It can’t be right – or indeed helpful –  as in morally not right and socially not helpful – to be defined by what goes wrong as in “I know I have a career/ a tv show/ a partner/  my own house that I can afford to heat  – but I have painful periods.”  In years and years of talking to people, I don’t recall anybody who had it all.  We all have our difficulties and we choose, not always wisely, how to deal with them.  Moreover we choose – change our minds – and try another way. This used to be called growing up and for some of us it takes a very long time.  I can be patient with how long it takes, it has for me.  But don’t describe me as a victim because I have my troubles. Everybody does and most of the time, that’s how we learn.   Not by sweetness and light and roses round the door but by thought and disturbance and disquiet, and the balancing act between them.      

the backward glance

Walking up the road this morning for the paper, I saw the window of a house misted with  condensation and remembered ….

I was very young when my mother had one wall of the small bedroom on the front of the semi papered in a soft grey green figured with stylised fawns.

There was a dressing table from whose five sided surface hung a curtain.  Storage.   My books were in the smallest bookcase ever.  There was a lamp.

There was also a window looking out into the street and on this in the winter I woke to ice flowers, frozen patterns on the windows.  Everybody I knew was in the same boat – air con was foreign – and  I truly don’t remember being cold.   I had warm things to sleep in, layers on the bed, a hot water bottle.  And the patterns were beautiful.   I’d show them to one or other of my parents and we’d look for pictures in them.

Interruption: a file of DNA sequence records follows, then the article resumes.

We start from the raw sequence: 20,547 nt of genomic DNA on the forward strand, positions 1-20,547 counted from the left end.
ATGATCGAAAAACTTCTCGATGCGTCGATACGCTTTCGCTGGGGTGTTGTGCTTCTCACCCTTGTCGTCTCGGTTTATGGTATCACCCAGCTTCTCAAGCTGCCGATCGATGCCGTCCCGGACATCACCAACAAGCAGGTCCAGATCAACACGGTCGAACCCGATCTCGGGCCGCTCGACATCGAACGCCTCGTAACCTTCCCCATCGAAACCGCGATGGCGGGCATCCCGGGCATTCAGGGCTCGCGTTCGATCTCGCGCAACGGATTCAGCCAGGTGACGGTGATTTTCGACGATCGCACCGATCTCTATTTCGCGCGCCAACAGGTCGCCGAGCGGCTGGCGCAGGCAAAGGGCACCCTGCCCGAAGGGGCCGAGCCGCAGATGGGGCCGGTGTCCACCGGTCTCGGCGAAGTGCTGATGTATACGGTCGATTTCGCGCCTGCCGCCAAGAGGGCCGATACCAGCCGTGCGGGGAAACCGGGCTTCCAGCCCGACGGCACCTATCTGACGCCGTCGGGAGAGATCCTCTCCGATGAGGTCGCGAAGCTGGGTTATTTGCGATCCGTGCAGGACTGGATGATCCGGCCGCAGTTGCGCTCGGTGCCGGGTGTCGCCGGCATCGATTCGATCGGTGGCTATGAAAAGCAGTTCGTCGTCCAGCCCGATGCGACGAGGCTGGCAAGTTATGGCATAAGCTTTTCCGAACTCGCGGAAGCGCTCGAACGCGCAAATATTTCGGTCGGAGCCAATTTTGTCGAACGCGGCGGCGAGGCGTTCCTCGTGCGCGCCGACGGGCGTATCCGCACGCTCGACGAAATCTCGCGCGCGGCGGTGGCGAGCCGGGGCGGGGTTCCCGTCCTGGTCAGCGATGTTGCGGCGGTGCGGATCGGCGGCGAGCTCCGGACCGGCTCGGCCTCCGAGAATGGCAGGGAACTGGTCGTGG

There was what then was known as a gas circulator in the kitchen, on low all time, popping up into a minor explosion when you used hot water.   The house wasn’t large, there were three of us in it, with open fires in what was laughingly called the dining room and the sitting room .   That’s where we sat when we weren’t in the kitchen, or in bed. 

From that bedroom window too, I used to watch as the lamplighter came

on his bicycle with a long pole over his shoulder, at the top of which was a glass shield he could retract, to put the flame to the wick in the lamp outside the house.  It was wonderful, like a fairy tale.  I loved watching the street opposite, people about their lives, my dog coming home.   When I told Pam the Painter, she scoffed “ Oh go on with you, you’re not that old.”   And I paused.   Memory is sometimes very selective.  You remember this, but not that – and it is true that the lamplighter was only in the youngest two or three years of my noticing. 

After that we had a fog piercing automatic light like everybody else.  And I was moved into my sister’s bigger bedroom  (she was in Prestwick, learning how to be a meteorologist) in which to do my homework and store my already “we know what to give you” library. Looking back is very seductive.   Warmer, sweeter, brighter